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    Nord Stream 2 pipe laying set to begin in German waters

Summary

The Nord Stream 2 gas pipeline, a target of US ire, is nearly completed. [image credit: Nord Stream 2]

by: Daniel Graeber

Posted in:

Complimentary, Natural Gas & LNG News, Europe, Political, Infrastructure, Pipelines, Nord Stream Pipeline, Nord Stream 2, News By Country, Germany

Nord Stream 2 pipe laying set to begin in German waters

Pipeline company Nord Stream 2 AG confirmed to NGW on July 19 that a pipelaying vessel was preparing to operate in German waters, putting the gas pipeline network one step closer to completion.

The German Waterway and Shipping authority issued a notice to mariners on July 18 that pipelaying vessel Akademic Cherskiy was preparing work in the German territorial waters.

“The pipelay vessel Akademik Cherskiy will lay a 2.6-km section of the second line of the pipeline in the German Exclusive Economic Zone,” pipeline operator Nord Stream 2 said in response to emailed questions.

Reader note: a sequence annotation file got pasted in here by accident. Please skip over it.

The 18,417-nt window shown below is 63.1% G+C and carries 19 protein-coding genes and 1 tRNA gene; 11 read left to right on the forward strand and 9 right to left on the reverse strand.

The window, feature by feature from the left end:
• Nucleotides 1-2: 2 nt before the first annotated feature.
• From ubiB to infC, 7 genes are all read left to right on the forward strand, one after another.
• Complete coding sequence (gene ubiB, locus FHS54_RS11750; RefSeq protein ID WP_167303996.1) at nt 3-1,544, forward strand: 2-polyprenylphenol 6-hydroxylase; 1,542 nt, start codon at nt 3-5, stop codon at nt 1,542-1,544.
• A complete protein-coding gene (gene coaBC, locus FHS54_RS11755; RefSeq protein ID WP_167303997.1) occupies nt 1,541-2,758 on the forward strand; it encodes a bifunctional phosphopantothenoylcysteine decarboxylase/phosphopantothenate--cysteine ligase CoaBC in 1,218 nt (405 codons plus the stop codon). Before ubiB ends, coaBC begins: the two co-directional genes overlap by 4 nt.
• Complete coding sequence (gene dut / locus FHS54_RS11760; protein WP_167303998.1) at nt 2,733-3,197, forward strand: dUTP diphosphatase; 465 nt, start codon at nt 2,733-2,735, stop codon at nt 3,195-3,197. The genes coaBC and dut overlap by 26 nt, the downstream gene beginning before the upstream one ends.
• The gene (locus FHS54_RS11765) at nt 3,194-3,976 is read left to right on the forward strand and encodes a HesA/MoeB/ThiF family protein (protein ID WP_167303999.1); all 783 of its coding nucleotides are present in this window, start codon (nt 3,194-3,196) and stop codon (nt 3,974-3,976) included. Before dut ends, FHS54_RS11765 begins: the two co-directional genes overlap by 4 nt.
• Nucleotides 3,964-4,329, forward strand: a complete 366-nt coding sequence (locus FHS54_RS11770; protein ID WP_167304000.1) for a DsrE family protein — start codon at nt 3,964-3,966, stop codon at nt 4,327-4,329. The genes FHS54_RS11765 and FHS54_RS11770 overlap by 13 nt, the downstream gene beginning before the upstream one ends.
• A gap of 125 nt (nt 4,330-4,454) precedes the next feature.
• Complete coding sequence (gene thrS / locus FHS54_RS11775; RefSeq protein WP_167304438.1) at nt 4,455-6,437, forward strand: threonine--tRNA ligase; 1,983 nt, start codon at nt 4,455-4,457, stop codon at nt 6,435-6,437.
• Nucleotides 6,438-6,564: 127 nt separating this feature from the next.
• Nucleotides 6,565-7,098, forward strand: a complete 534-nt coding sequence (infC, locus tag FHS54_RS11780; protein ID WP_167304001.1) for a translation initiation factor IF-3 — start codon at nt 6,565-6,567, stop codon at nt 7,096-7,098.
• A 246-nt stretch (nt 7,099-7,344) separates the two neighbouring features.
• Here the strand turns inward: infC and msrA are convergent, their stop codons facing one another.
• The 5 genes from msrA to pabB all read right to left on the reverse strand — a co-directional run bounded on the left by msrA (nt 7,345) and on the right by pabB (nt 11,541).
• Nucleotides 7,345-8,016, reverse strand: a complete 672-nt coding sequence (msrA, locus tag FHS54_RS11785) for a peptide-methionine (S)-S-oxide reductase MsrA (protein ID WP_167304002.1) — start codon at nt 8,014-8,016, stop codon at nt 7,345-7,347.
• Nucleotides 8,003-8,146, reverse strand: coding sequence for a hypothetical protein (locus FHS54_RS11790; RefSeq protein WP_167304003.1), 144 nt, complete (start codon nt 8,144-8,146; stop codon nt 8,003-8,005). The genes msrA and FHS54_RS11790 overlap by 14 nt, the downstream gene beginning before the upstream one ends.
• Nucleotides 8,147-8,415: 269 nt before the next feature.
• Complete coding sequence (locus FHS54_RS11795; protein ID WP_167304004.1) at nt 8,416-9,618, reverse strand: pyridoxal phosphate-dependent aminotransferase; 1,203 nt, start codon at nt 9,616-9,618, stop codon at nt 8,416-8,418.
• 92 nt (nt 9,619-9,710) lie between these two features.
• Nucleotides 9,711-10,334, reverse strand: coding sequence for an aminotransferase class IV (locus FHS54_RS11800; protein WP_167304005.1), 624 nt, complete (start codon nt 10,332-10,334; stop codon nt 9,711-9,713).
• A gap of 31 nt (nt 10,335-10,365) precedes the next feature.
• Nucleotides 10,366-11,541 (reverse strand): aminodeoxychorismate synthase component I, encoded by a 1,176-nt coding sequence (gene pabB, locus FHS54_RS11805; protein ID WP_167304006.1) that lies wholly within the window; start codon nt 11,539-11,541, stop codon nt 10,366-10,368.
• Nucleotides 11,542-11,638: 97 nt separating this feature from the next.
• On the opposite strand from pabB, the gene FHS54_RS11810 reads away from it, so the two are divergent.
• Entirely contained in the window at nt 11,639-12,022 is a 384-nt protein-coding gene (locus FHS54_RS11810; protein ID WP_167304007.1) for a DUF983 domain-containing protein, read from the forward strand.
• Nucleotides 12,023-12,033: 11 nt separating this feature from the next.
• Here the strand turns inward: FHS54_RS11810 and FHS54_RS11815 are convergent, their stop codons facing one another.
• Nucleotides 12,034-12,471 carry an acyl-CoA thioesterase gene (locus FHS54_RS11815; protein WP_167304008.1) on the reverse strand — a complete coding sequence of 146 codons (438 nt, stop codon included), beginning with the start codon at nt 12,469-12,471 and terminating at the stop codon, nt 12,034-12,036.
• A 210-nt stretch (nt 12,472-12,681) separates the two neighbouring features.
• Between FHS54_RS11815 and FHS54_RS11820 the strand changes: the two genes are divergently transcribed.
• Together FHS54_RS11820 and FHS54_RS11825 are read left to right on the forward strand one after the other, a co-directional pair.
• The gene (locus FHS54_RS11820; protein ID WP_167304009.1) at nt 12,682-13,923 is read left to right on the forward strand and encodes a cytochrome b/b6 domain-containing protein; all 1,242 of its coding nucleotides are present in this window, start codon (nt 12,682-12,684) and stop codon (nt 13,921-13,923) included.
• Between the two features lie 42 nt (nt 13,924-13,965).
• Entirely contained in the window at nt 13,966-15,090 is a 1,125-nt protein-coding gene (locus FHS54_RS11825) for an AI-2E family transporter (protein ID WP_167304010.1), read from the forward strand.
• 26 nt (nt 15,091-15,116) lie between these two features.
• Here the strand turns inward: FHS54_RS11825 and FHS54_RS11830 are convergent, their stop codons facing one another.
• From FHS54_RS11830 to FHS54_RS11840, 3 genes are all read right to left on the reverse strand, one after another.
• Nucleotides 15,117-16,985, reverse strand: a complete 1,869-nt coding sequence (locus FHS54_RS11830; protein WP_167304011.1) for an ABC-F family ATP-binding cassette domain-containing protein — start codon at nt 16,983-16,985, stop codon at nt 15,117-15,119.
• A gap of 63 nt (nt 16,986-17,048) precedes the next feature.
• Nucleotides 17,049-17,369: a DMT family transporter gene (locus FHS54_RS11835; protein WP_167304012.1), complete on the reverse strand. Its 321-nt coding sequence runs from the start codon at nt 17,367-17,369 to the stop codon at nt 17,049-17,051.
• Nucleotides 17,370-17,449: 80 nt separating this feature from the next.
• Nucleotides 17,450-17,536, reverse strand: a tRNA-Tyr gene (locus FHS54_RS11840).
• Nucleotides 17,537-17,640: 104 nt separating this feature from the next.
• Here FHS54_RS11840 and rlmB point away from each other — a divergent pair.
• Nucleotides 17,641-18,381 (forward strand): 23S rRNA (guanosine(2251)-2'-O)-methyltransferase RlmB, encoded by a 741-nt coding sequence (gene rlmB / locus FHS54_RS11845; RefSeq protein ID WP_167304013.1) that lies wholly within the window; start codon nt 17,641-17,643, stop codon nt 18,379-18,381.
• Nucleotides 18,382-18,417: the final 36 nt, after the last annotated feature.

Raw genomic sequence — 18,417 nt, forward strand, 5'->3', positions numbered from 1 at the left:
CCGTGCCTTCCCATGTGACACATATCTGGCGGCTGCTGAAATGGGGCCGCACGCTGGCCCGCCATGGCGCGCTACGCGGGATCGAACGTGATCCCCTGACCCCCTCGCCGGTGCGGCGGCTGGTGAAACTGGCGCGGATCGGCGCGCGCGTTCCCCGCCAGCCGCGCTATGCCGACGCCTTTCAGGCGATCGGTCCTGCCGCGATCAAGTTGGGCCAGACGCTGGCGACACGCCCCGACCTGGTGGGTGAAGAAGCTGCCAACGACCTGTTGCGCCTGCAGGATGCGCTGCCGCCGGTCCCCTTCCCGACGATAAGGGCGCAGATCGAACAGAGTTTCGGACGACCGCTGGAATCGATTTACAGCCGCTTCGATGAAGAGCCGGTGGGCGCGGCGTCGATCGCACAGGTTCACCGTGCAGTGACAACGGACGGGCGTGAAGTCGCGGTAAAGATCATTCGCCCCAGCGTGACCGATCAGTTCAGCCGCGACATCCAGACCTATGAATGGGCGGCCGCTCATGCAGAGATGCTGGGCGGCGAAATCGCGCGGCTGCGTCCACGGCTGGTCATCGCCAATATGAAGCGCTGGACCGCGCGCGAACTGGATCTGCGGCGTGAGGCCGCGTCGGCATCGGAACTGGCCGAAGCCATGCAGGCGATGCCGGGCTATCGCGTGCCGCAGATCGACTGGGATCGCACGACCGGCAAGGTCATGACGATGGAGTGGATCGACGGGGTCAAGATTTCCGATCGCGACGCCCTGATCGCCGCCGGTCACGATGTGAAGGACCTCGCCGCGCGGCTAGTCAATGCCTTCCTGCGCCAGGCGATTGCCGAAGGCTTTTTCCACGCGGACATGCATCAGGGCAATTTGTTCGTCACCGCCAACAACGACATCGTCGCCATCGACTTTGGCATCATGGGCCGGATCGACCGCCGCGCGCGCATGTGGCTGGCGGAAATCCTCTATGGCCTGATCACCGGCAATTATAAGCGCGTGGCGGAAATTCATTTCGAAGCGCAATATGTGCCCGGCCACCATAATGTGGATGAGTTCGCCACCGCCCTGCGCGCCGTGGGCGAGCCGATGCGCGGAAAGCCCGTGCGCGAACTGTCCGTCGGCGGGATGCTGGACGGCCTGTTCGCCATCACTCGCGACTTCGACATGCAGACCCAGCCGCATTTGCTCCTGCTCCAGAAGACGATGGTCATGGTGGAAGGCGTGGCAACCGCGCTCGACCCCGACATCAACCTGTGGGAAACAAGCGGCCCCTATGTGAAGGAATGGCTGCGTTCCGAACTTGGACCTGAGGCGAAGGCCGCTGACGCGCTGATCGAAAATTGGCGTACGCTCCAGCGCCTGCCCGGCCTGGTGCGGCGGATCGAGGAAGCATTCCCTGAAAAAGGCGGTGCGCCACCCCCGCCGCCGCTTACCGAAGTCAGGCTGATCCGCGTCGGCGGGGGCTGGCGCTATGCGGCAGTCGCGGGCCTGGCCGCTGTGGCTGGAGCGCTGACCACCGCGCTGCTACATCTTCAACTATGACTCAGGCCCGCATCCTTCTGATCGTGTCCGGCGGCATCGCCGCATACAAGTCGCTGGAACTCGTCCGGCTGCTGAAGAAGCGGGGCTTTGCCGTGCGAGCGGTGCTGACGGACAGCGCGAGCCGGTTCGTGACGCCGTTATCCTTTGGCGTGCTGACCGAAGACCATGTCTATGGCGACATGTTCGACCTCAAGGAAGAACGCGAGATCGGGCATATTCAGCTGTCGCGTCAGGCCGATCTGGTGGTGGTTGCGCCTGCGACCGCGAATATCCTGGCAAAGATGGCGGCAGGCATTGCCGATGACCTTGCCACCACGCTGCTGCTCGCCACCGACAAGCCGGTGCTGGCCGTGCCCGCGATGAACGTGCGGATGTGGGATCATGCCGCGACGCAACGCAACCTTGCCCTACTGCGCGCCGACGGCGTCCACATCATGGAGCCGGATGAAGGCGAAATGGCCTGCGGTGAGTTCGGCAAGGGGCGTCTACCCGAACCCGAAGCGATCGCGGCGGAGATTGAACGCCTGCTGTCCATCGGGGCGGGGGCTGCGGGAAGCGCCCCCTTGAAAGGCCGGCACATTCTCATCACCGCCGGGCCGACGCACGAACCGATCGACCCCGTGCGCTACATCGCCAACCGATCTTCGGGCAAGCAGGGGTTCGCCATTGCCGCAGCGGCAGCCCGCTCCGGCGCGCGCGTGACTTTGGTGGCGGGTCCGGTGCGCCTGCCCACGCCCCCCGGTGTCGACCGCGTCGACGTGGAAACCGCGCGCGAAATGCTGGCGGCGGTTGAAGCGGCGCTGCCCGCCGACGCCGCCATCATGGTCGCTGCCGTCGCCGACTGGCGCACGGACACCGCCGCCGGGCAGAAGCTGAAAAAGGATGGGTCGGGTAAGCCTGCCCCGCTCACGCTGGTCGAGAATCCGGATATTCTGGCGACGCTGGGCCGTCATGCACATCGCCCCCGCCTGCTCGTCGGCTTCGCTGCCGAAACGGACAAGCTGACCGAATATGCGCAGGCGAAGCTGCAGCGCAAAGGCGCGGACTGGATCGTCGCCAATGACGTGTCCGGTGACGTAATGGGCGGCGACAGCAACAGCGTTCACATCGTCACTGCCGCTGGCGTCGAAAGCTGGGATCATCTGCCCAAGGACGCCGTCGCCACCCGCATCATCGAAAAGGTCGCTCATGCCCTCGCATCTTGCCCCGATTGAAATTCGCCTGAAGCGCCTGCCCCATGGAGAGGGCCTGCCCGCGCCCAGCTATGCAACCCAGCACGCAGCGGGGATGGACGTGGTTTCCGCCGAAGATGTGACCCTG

Vessels are called on to maintain a distance of 2.3 nautical km away from the vessel, though support vehicles are exempt from the restriction. Anchoring and fishing near Akademik Cherskiy are prohibited.

Germany is at the receiving end of the Nord Stream 2 pipeline, which will deliver up to 55bn m3/year of Russian natural gas to Europe through the Baltic Sea at full capacity.

The announcement followed a meeting last week between US president Joe Biden and German chancellor Angela Merkel. The US is opposed to the network, claiming it undermines European energy security. Merkel, however, said her focus is on Ukraine, which could see a slump in gas transit revenues because of Nord Stream 2.

“We’ve come to different assessments as to what this project entails,” she said in a joint press briefing with Biden. “But let me say very clearly: Our idea is and remains that Ukraine remains a transit country for natural gas.”

Some test operations in preparation of gas deliveries to Germany were completed in June. The first of the two Nord Stream 2 strings – each can carry 27.5bn m³/yr – is ready for filling with gas. The full network could be completed by August.